Immunotherapy developer Enlivex uses Bioblast shell to reverse merge its way onto Nasdaq
Capping a downward spiral since joining the Nasdaq biotech gold rush in 2014, Bioblast will serve as the shell for the reverse merger of fellow Israeli biotech Enlivex Therapeutics.
Enlivex will claim both the name and the executive ranks of the combined company, in addition to taking over the board of directors, and trade under a new ticker symbol. Current Enlivex equity holders are expected to own 96% of the new entity, while Bioblast shareholders split the remaining 4%.
Bioblast $ORPN first announced that it was seeking “strategic alternatives” last June, three months after which it was forced to push a five-to-one reverse split to stay afloat. As Enlivex’s pipeline is focused on immune system rebalancing, Bioblast is now in separate negotiations with other companies interested in taking trehalose, its sole drug tackling the ultra-rare oculopharyngeal muscular dystrophy and spinocerebellar ataxia type 3.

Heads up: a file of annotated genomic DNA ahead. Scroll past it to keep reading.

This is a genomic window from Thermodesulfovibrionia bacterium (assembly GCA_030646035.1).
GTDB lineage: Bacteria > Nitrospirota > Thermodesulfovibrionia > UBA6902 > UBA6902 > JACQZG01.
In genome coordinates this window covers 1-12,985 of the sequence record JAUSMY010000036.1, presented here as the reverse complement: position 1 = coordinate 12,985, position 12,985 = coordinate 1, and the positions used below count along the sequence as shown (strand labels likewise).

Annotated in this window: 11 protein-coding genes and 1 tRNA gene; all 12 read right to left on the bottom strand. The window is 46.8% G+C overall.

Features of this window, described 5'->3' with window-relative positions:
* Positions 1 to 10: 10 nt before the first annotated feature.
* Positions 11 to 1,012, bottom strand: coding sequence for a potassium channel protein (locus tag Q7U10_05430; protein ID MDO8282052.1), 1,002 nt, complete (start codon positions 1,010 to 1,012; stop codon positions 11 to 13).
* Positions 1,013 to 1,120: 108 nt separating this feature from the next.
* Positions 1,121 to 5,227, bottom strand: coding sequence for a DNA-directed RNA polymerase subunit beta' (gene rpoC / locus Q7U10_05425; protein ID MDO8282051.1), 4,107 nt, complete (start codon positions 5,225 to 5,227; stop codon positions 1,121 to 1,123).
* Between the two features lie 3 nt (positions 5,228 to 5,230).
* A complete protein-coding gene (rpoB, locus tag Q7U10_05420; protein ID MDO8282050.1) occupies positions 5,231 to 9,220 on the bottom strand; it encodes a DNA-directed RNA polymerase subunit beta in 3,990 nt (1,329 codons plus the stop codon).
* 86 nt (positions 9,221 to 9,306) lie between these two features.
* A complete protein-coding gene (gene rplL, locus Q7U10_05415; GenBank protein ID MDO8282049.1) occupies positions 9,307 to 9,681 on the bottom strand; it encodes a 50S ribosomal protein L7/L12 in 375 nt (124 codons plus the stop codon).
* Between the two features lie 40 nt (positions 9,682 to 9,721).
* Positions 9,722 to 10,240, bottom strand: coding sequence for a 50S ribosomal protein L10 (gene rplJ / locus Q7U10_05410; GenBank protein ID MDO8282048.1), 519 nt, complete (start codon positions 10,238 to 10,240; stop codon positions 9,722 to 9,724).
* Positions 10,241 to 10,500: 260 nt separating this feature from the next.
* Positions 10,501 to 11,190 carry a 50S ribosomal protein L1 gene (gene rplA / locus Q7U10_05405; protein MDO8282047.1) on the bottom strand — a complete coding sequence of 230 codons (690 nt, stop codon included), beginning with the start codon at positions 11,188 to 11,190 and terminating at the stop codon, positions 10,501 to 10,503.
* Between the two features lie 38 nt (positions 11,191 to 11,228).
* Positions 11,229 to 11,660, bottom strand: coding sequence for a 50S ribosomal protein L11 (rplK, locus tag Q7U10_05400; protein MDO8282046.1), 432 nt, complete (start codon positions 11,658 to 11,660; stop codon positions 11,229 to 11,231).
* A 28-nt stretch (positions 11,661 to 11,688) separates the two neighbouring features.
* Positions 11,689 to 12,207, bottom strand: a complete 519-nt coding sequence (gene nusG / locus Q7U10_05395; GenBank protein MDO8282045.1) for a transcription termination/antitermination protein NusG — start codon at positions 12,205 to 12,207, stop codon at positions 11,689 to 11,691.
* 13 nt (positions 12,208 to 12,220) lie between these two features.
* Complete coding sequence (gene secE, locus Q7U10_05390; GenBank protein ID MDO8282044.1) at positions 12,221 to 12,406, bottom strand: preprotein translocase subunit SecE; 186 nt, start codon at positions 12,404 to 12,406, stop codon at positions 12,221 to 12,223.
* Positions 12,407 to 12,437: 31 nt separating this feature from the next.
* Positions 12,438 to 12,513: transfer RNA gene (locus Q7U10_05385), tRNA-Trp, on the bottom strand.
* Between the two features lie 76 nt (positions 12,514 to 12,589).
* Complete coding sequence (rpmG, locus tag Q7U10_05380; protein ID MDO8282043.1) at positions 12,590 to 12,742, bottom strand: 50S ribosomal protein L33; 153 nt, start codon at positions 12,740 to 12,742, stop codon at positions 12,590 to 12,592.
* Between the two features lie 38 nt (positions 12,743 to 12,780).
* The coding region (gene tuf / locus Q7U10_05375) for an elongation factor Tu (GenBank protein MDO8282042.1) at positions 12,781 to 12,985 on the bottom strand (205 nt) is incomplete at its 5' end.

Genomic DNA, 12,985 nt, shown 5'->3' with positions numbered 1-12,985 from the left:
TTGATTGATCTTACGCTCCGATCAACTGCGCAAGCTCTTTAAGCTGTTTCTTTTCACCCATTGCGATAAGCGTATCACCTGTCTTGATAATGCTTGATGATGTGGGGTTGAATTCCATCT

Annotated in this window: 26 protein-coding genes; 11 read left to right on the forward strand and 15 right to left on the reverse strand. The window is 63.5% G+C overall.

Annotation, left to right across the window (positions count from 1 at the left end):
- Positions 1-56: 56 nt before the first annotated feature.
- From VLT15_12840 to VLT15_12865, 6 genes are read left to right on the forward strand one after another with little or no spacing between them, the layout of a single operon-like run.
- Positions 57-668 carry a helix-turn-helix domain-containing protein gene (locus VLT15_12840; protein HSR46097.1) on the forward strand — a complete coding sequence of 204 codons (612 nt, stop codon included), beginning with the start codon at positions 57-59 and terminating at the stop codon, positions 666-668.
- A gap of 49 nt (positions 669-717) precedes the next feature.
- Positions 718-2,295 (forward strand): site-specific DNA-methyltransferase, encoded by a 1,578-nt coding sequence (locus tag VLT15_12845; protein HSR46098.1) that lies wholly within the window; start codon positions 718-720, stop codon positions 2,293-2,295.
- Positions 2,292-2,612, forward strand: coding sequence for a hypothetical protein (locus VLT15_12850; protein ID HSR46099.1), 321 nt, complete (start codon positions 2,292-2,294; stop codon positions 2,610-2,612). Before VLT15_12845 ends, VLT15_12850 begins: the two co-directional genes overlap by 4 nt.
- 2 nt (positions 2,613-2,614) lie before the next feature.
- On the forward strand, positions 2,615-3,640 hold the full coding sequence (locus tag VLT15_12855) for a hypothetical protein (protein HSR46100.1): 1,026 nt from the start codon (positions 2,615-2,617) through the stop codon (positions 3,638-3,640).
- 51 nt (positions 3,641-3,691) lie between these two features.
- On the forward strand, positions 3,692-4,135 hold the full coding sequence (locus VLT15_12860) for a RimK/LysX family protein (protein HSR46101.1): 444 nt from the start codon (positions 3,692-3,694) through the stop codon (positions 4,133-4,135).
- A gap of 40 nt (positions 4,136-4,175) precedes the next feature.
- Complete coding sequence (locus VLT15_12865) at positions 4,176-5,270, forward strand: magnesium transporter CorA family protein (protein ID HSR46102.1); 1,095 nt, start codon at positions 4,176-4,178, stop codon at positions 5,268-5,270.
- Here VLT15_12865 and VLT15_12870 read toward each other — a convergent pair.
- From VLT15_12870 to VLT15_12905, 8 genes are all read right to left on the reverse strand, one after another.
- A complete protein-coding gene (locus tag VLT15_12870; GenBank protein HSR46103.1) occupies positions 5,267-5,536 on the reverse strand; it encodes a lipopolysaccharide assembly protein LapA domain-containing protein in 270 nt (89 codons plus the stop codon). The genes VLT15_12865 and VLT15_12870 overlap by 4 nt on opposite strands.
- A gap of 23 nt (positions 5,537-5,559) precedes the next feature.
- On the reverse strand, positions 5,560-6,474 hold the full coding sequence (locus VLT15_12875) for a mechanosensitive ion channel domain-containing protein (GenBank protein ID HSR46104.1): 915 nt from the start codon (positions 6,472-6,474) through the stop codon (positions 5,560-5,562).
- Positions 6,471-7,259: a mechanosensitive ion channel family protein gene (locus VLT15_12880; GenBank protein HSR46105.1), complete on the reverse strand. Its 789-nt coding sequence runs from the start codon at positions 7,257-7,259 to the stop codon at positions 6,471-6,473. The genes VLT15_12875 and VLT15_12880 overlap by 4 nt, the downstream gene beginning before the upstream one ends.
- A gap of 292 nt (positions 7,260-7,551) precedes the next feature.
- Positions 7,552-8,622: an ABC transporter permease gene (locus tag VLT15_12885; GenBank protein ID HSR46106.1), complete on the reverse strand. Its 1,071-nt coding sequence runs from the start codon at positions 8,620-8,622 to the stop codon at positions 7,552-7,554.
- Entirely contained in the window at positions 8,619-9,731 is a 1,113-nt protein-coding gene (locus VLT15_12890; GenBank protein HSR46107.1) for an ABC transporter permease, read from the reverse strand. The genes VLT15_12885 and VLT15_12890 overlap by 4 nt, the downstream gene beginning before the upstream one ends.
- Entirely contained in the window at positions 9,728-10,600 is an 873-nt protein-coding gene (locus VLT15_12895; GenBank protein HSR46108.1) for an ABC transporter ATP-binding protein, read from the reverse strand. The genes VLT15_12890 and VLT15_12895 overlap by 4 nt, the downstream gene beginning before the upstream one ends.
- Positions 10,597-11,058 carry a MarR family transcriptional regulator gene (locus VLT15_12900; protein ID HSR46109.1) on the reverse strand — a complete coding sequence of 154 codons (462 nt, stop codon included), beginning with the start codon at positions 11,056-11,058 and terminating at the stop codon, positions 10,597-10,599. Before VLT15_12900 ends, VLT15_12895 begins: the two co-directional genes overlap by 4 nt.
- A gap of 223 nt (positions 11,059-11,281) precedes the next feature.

Both parties will still have the right to call the deal off with a fee, for example if Bioblast receives a better proposal. But for now, the crews seem content with what they have.
“The transaction builds upon our shared vision to develop, advance, and commercialize innovative immunotherapies for patients suffering from serious life threatening diseases such as sepsis, GvHD and solid tumors,” said Enlivex executive chairman Shai Novik.
At the closing of the transaction — expected in the first quarter of 2019 — the new Enlivex expects to be “well financed,” with a cash balance that should cover up to 2.5 years of operations including several planned Phase II trials, the company says.